Another example of a variable expense is a retailer’s cost of goods sold. For instance, if a company purchases a product for $30 and is able to sell it for $50, the company’s cost of goods sold will be a constant rate of 60% ($30 / $50). Therefore, when the company has sales of $10,000 the cost of goods will be $6,000.

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But the amount you pay in any given month could be different from previous payments or ones you’ll make in the future. While they may not be necessary for basic needs, certain recurring subscriptions could also be included as fixed expenses in your budget. If you pay for a gym membership or streaming services, for example, those costs might stay the same month to month. As with all expenses, find out how variable expenses affect your overall financial health. First, track your monthly spending and deduct the total from your income. Ideally, you’ll have money left over rather than a zero or negative balance.

When you sit down to make your monthly budget, you don’t have to guess how much you’ll pay toward fixed expenses. If Amy were to shut down the business, Amy must still pay monthly fixed costs of $1,700. If Amy were to continue operating despite losing money, she would only lose $1,000 per month ($3,000 in revenue – $4,000 in total costs). Therefore, Amy would actually lose more money ($1,700 per month) if she were to discontinue the business altogether. If Amy did not know which costs were variable or fixed, it would be harder to make an appropriate decision. In this case, we can see that total fixed costs are $1,700 and total variable expenses are $2,300.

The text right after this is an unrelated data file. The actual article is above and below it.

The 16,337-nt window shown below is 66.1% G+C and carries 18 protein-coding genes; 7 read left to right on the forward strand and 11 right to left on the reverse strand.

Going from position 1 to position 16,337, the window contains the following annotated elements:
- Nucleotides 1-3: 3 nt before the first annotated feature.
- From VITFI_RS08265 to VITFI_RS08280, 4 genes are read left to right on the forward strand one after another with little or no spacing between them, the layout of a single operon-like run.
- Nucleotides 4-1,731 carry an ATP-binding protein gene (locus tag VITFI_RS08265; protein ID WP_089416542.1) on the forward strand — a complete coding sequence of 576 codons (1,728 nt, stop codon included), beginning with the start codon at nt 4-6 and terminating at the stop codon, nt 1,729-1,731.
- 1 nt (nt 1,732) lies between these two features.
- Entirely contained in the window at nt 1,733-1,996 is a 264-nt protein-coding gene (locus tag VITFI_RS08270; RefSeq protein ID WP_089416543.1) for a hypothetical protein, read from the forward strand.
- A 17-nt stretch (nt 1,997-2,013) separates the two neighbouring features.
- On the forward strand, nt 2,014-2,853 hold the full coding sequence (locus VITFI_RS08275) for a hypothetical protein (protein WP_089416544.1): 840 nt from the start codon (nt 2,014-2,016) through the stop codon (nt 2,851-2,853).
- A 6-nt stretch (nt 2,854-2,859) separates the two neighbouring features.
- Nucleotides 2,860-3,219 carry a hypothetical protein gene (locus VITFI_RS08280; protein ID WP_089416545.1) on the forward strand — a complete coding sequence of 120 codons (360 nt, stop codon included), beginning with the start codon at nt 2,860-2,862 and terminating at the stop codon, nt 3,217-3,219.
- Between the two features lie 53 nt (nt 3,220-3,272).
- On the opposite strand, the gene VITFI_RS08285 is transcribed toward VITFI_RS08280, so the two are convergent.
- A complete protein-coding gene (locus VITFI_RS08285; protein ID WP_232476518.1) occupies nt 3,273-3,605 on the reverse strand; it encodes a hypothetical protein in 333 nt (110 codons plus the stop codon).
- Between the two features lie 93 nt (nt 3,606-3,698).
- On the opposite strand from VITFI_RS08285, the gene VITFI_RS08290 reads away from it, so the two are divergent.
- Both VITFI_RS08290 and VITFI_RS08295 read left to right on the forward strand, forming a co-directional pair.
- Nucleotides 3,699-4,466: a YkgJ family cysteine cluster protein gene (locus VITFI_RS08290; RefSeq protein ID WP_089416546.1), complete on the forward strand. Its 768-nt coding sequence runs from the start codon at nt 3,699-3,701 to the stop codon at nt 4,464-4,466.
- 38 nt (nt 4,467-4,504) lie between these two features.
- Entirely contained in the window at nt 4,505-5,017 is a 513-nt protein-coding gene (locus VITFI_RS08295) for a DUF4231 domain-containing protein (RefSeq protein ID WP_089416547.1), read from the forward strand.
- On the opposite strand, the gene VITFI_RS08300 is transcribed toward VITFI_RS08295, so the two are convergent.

When setting prices, you should ensure that at least the variable expenses are included in the price. That way, a business will not lose money when each unit of a product is sold. If you want to save money on variable expenses, it may require some lifestyle adjustments. For example, cutting back or cutting out things like dinners out or new clothes are some simple ways to save. You could also save on groceries by planning meals, taking advantage of coupons or switching from name brands to generic. With debt repayment, you may be able to save by refinancing or consolidating bills.

You might normally treat yourself to one muffin each week, spending $4 on average per month, but some months you might indulge more and spend $10 or $15. Knowing how to include both in a budget is important to avoid overspending. It can also help with deciding how much of your income to commit to debt repayment, saving and other financial goals. Knowing how costs behave when sales or other activities change will allow you to better understand how a company’s gross profit and net income will change.

Example of Variable Costs

Saving can also be considered a fixed expense if you’re budgeting for it regularly. If you do that consistently and include it as a line item in your budget, you may technically consider it to be a fixed expense if you don’t deviate from your savings habit. The cost of gas and certain utilities such as electricity and water depend on how much you consume and changing rates. Other examples include clothing, vacation costs, holiday gifts and eating out.

A variable expense is an ongoing cost that changes from month to month. In simple terms, it’s one that typically doesn’t change month-to-month. And, if you’re wondering what is a variable expense, it’s an expense that may be higher or lower from one month to the next. For example, Amy is quite concerned about her bakery as the revenue generated from sales are below the total costs of running the bakery. Amy asks for your opinion on whether she should close down the business or not. Additionally, she’s already committed to paying for one year of rent, electricity, and employee salaries.